Man's phone number is his link to show biz

January 23, 1995|By MIKE ROYKO

When Steve moved to the Near North Side of Chicago a few months ago, he got a new phone number. He didn't know that it would give him a fast education in the world of TV show biz.

Almost immediately after it was installed, the phone rang and the voice said: "Oprah?"


"Is Oprah there?"

"You must have the wrong number."

Then it rang again, and someone said: "I'm calling about the show."

"What show?"

"Oprah's. I got the exact same kind of problem she's talking about."


"Oprah. Is she there? Can I talk to her?"

"This is not Oprah's show. You have the wrong. . . ."

"Tell her it's real important."

"You have the wrong number."


It rang again. And again and again and again.

Steve discovered that his new number was only a clumsy finger away from the number people call to volunteer for Oprah's show.

So he joined a select group of people whose phones attract swarms of wrong numbers.

I'm one of them. If people call AT&T's problem number and dial 1-800 first, as instructed, they get AT&T.

But for some reason, many people skip the 1-800 prefix. Maybe they mistakenly believe they will save a long-distance charge.

Then they get my phone. If they are fortunate, my assistant answers and politely explains their error. I'm less forgiving of dumb dialing, and I usually say that AT&T has been bought by oil-rich Arab sheiks and only those who embrace Islam will be given phone service.

Steve, who runs a consulting business from his home, is more fortunate because he gets a more interesting mix of phone bumblers.

"You would not believe the calls," he says. "People are so naive and so needy. I'll tell you, I don't know whether to laugh or cry. Most of the time it is 50-50.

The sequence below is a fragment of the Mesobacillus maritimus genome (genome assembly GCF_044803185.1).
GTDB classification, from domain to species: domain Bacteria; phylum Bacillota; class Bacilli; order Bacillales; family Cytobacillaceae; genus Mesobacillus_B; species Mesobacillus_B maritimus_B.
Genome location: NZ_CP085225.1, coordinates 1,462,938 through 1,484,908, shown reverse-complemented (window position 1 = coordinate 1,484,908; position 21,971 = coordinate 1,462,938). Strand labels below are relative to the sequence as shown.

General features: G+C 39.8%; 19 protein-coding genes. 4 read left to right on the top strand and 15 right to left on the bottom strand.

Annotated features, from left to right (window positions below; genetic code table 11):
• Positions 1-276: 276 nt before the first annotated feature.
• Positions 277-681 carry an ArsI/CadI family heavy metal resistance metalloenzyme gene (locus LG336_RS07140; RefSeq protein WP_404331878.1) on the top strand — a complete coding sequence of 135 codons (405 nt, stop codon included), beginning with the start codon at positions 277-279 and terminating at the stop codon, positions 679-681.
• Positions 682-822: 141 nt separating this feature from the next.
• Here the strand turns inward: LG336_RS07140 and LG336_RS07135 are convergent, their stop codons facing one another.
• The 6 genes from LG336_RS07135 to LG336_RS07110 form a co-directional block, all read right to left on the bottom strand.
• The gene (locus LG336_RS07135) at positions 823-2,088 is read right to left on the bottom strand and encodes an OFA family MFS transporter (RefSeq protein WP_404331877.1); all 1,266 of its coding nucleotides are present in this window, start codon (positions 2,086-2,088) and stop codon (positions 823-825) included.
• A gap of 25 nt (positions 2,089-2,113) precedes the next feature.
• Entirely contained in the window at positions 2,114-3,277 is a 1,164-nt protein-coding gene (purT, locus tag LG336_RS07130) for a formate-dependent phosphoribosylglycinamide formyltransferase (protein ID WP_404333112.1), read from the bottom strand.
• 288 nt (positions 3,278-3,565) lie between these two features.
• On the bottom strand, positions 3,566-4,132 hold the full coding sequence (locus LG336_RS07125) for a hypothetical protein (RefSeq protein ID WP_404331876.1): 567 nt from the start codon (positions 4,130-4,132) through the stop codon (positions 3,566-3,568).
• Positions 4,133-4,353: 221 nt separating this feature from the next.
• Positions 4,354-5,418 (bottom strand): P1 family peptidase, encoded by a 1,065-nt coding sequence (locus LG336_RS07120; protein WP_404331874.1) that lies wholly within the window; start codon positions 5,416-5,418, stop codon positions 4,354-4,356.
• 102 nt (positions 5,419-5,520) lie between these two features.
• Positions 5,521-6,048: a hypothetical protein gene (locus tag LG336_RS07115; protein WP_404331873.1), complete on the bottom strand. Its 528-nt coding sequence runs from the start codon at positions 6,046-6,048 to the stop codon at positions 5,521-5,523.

"Recently she must have had a show about finding lost loves or lost children or lost parents or dogs or somebody that's lost. I don't know for sure because I never watch those shows.

"But when I got home from an out-of-town trip my answering machine was overflowing with desperate people looking for someone. The calls came from all over -- Chicago, Montreal, Georgia, Florida, New Jersey. Everyone looking for someone."

Then why not put a message on your machine telling callers that it isn't Oprah's show and if they call again an electronic worm will slither from the phone into their ear and burrow into their head and eat their brain? That'll give them something to think about.

"Of course I leave a message. Nothing like that, but I say quite clearly: 'This is not Oprah. This is a private residence. Do not leave a message because Oprah won't call you back. If you think this is Oprah, you have misdialed.'

"But it doesn't matter. People don't listen. I communicate for a living and speak clearly and slowly. What more can I say? They pay no attention to the message and start talking anyway.

"As I said, sometimes it is funny, and earlier this week the calls were unbelievable.

"They must have been looking for guests for a show about kids who want to become singers because I had all these incredible messages from kids who couldn't have been more than 8 or 9 years old.

"And they were all singing these great old torch songs. There were all these little kids' voices on my machine belting out these I'm-looking-for-my-man-who-got-away type of songs.

"It was like an audition. I could see all of those parents putting their little kids on the line to sing, 'Set 'em up, Joe, it's one for my baby, and one more for the road.'

"The thing is, I never know what kind of show she'll be planning next and the kind of weird calls I'll be getting."

So I called Oprah's correct number and a cheerful recorded voice said: "Turn in your debt-ridden relatives."

When I passed that along, Steve said: "I'll probably hear from half the country's unhappy ex-wives."

You can always get a new phone number.

"What, and give up show biz?"

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